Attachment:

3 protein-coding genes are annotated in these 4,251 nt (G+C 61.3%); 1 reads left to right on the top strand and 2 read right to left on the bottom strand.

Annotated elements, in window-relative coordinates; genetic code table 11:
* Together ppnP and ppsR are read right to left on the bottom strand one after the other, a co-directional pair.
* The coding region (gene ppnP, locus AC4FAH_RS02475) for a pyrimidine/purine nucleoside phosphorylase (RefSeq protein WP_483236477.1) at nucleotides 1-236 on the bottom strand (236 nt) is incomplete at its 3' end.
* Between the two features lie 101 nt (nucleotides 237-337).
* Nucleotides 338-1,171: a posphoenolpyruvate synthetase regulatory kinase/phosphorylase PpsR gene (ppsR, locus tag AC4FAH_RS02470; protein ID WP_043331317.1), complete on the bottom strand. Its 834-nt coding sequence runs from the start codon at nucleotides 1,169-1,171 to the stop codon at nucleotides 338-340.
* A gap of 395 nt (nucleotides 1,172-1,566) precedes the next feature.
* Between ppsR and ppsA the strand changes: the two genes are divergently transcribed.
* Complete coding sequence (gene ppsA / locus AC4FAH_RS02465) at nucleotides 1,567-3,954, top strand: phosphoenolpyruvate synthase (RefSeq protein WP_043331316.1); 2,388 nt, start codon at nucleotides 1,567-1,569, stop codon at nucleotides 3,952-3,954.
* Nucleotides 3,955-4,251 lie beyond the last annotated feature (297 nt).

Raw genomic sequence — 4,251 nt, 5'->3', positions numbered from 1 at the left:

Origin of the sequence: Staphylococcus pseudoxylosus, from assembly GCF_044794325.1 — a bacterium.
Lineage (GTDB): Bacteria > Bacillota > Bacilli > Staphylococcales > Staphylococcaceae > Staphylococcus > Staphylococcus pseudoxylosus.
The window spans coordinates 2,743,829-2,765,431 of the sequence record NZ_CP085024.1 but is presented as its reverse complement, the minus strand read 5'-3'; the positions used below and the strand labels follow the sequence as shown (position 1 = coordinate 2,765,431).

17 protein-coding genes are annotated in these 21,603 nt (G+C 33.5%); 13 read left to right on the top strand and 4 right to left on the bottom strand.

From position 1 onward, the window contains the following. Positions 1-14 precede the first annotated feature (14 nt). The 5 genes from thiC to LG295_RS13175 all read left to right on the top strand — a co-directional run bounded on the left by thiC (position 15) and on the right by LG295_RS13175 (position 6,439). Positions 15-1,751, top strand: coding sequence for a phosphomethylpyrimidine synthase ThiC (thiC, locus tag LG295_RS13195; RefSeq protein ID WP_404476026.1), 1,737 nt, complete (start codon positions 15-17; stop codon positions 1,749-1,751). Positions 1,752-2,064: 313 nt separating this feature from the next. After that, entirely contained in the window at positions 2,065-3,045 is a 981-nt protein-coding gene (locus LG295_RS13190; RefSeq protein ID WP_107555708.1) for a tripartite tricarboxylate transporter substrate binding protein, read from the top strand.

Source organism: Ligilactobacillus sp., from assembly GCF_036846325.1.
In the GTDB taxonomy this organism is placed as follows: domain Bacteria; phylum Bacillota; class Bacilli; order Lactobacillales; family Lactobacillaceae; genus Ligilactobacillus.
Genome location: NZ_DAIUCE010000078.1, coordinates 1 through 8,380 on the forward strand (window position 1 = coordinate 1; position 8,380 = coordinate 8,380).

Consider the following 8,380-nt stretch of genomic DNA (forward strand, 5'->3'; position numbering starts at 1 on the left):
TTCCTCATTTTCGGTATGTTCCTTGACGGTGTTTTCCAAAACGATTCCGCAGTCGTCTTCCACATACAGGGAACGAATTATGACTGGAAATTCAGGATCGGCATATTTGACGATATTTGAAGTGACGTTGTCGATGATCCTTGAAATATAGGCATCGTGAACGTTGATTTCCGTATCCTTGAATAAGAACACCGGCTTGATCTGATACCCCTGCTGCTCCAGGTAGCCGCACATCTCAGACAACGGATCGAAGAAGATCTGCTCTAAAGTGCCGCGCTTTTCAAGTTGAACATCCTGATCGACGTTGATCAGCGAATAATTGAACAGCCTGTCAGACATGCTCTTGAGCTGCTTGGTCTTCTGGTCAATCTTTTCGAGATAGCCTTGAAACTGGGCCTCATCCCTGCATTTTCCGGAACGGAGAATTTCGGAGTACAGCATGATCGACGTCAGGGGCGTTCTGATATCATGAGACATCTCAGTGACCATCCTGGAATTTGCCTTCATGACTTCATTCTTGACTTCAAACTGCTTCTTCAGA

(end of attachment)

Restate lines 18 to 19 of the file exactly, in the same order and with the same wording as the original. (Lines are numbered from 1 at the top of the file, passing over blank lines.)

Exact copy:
In the GTDB taxonomy this organism is placed as follows: domain Bacteria; phylum Bacillota; class Bacilli; order Lactobacillales; family Lactobacillaceae; genus Ligilactobacillus.
Genome location: NZ_DAIUCE010000078.1, coordinates 1 through 8,380 on the forward strand (window position 1 = coordinate 1; position 8,380 = coordinate 8,380).